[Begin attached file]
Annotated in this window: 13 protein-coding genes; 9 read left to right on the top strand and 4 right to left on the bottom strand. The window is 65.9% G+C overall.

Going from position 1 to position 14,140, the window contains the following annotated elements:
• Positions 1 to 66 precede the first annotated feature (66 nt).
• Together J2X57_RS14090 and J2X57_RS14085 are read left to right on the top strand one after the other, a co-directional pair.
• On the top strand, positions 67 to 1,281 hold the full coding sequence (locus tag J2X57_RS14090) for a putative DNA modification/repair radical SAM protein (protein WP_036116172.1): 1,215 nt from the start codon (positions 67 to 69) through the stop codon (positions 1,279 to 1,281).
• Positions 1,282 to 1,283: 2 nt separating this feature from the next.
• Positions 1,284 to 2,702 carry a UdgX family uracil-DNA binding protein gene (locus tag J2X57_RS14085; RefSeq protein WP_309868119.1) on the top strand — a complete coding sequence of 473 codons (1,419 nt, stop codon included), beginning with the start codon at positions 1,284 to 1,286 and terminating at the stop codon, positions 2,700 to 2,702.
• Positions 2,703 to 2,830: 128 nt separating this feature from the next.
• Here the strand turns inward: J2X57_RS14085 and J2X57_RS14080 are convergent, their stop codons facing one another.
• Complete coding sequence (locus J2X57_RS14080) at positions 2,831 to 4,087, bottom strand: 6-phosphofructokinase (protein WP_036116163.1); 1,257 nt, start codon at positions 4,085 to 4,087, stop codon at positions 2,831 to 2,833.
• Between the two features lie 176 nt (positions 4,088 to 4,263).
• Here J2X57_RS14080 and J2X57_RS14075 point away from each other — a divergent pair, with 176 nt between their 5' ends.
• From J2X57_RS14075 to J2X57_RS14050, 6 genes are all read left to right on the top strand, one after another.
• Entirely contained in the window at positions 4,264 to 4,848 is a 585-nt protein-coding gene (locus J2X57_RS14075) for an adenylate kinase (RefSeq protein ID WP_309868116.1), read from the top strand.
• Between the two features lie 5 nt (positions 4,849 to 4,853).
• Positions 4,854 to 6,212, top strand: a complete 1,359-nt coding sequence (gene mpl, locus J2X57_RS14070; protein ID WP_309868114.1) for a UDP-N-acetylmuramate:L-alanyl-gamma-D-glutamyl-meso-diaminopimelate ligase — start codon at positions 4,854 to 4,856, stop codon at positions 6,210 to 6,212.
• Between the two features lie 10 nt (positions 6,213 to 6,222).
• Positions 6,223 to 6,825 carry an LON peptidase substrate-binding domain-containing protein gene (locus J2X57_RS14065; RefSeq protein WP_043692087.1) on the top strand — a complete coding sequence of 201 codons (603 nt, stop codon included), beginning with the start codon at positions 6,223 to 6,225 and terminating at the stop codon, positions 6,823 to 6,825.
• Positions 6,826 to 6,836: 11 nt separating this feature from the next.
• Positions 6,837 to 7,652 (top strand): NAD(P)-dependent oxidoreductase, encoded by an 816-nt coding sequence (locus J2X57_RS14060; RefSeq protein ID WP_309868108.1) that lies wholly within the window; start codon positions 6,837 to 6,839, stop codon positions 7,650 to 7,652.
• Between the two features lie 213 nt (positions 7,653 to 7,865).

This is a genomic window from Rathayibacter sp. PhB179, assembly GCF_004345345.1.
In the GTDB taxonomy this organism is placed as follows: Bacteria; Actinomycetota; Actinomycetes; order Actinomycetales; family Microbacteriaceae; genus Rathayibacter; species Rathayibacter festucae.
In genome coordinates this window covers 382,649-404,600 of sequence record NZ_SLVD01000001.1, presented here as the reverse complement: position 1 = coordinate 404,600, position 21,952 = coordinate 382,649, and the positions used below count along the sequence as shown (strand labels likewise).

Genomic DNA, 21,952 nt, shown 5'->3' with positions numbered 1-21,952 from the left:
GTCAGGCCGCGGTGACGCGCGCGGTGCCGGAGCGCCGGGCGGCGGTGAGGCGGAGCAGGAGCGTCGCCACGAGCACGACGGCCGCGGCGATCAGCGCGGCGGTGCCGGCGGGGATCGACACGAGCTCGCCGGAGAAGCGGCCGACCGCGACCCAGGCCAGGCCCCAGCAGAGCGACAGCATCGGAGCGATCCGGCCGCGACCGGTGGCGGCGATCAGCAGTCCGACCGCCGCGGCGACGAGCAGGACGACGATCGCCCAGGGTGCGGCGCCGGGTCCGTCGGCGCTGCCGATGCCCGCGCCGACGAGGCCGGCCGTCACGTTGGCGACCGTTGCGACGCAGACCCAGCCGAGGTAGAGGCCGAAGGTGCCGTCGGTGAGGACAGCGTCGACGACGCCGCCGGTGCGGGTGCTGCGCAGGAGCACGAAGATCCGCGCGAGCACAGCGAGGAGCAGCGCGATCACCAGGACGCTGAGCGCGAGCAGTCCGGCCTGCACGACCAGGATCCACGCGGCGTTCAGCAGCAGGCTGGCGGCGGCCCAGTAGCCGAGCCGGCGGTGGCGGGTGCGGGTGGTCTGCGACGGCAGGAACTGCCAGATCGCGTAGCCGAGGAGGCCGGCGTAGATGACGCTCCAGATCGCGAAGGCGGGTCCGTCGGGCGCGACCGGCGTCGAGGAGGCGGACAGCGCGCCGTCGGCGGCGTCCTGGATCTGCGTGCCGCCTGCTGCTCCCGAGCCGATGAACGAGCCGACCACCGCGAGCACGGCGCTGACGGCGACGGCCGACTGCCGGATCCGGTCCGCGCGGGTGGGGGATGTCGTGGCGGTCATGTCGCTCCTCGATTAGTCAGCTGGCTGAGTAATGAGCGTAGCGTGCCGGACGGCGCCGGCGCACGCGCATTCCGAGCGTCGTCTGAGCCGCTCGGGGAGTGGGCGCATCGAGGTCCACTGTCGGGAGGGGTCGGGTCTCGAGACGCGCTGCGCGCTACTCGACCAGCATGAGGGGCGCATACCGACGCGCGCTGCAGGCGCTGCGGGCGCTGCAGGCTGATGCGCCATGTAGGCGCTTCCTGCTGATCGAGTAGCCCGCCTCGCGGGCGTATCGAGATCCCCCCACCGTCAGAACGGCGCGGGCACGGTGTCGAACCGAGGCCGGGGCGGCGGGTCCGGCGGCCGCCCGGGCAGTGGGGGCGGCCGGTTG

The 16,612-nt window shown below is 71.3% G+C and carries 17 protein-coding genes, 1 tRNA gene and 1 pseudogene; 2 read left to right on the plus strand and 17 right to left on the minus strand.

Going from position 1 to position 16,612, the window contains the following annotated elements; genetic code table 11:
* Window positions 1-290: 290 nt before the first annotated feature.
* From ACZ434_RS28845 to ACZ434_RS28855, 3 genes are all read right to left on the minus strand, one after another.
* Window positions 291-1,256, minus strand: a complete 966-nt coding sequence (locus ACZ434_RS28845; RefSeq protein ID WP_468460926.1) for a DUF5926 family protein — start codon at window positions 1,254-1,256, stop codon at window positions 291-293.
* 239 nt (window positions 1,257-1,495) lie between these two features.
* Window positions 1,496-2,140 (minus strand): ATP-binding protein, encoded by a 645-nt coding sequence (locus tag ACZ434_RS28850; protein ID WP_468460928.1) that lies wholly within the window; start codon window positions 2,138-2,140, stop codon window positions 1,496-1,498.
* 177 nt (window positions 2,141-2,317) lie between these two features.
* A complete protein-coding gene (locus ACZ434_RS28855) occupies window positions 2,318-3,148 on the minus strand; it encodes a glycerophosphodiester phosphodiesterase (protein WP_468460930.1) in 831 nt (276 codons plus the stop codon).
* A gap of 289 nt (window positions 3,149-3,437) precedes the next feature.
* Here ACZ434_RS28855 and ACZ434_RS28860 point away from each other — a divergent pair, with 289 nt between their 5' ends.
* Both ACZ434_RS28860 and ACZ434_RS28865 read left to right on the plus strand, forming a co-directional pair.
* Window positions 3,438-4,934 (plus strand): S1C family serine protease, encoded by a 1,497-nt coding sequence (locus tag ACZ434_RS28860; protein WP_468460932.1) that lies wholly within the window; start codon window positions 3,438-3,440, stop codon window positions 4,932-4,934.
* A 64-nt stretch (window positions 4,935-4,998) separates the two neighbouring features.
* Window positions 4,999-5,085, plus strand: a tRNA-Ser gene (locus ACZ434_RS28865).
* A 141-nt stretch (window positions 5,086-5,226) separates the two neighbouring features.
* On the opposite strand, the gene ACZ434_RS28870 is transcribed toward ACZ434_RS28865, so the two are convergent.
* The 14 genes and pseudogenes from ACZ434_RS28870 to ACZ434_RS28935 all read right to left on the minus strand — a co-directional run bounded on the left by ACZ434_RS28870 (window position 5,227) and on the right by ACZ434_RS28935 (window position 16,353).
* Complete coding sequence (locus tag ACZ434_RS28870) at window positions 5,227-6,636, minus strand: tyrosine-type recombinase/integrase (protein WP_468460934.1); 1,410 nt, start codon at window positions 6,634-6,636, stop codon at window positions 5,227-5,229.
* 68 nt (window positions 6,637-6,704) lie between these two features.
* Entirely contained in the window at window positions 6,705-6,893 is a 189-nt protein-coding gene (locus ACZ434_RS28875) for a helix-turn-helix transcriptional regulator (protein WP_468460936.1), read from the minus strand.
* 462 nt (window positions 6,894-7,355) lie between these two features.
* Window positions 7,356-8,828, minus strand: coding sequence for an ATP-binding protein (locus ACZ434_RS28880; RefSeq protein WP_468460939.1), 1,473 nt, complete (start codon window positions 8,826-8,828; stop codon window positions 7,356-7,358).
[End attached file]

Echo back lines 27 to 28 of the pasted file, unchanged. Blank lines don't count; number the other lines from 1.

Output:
The 16,612-nt window shown below is 71.3% G+C and carries 17 protein-coding genes, 1 tRNA gene and 1 pseudogene; 2 read left to right on the plus strand and 17 right to left on the minus strand.

Going from position 1 to position 16,612, the window contains the following annotated elements; genetic code table 11: